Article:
Married couples facing financial difficulties have the right to file bankruptcy
jointly. However, the same is not true for unmarried cohabiting couples.
For couples who have co-mingled their finances but who are not legally
married, filing bankruptcy offers it's on set of problems that require
unique strategies. Let's take a look at a few facts:
Joint Credit Accounts
If you and your partner opened a credit card account together, you are
both financially responsible for repaying the debt. If one of you files
bankruptcy, the other may face collections actions depending on what type
of bankruptcy has been filed. If
Chapter 7 bankruptcy has been filed by one party in the relationship, the creditor will have
the right to go after the non-filing debtor almost immediately. But in
Chapter 13 bankruptcy , the credit card company will need to refrain from attempting to collect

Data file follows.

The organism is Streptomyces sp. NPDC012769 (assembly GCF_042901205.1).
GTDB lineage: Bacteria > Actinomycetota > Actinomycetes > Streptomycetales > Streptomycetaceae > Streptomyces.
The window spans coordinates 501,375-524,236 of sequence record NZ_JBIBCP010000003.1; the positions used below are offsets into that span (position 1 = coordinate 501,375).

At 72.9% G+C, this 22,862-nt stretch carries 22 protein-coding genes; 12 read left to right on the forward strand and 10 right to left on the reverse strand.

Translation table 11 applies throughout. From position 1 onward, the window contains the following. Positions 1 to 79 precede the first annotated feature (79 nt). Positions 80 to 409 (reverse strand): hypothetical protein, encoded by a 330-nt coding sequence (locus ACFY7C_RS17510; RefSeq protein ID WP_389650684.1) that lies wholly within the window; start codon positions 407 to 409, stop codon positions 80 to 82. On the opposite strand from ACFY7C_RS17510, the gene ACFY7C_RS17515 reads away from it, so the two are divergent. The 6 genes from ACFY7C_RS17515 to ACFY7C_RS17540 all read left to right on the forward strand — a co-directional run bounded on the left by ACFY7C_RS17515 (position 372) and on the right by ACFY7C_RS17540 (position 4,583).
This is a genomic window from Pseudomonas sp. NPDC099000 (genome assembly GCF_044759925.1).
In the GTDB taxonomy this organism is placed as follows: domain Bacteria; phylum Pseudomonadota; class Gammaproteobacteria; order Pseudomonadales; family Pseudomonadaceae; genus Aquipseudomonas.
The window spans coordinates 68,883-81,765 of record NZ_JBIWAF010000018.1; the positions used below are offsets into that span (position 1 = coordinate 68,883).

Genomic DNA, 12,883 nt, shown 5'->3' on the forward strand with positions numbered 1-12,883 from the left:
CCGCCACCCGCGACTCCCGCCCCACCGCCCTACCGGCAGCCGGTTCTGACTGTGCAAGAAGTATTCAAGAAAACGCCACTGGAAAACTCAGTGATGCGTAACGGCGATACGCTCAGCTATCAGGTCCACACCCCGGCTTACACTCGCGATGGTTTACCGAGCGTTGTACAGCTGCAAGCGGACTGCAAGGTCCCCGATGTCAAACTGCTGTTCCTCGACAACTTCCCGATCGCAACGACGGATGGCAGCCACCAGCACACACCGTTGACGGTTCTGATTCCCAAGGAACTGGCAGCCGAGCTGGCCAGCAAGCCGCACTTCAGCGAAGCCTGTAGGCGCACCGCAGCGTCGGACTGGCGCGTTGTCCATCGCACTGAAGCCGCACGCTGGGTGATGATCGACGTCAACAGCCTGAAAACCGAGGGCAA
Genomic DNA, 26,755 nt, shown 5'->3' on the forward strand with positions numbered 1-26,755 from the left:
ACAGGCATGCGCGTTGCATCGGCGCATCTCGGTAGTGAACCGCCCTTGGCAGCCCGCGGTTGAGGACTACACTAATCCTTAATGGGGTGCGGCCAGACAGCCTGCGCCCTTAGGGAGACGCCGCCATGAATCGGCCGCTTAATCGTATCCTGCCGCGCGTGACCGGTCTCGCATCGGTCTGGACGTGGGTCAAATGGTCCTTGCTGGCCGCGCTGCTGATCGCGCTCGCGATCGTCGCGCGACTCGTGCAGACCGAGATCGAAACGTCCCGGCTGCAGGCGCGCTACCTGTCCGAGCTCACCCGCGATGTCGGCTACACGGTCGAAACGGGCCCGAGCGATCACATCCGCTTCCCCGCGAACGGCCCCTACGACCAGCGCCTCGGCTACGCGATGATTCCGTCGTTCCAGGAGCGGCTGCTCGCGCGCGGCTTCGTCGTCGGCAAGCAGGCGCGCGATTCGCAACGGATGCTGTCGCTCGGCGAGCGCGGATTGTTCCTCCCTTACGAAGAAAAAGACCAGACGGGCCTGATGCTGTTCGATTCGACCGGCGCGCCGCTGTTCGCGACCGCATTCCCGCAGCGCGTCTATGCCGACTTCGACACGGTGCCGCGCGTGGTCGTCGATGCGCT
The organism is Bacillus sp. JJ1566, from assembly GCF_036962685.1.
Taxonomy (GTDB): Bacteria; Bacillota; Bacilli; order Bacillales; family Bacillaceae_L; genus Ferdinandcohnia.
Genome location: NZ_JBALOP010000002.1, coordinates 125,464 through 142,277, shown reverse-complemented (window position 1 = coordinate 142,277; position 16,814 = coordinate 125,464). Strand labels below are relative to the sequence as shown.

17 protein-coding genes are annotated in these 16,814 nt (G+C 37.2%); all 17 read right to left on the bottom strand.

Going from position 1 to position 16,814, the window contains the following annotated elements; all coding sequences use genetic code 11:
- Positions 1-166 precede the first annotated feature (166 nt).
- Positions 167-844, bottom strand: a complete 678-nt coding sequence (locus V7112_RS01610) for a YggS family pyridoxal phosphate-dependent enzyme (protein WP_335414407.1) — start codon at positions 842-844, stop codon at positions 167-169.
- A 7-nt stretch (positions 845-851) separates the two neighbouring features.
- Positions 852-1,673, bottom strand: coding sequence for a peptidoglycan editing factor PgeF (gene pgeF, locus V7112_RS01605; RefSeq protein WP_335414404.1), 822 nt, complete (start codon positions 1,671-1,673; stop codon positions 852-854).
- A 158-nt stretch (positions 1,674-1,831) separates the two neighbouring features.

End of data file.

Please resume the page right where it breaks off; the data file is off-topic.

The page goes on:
on the debt until after the Chapter 13 bankruptcy case has been closed
which could take three to five years.
Holding Onto Secured Property
If you and your cohabiting partner want to keep property which is attached
to a loan, this will require careful pre-bankruptcy planning. For example,
it may be more difficult to hold onto a vehicle with only the filing partner's
name on it, if that filing partner cannot afford to pay the car note in
the bankruptcy. Even if the non-filing partner has the cash, they won't
have the same type of leverage as a spouse would have in bankruptcy. Because
of this, the cohabiting couple will need to work closely with the bankruptcy
attorney to negotiate some type of settlement with the creditor.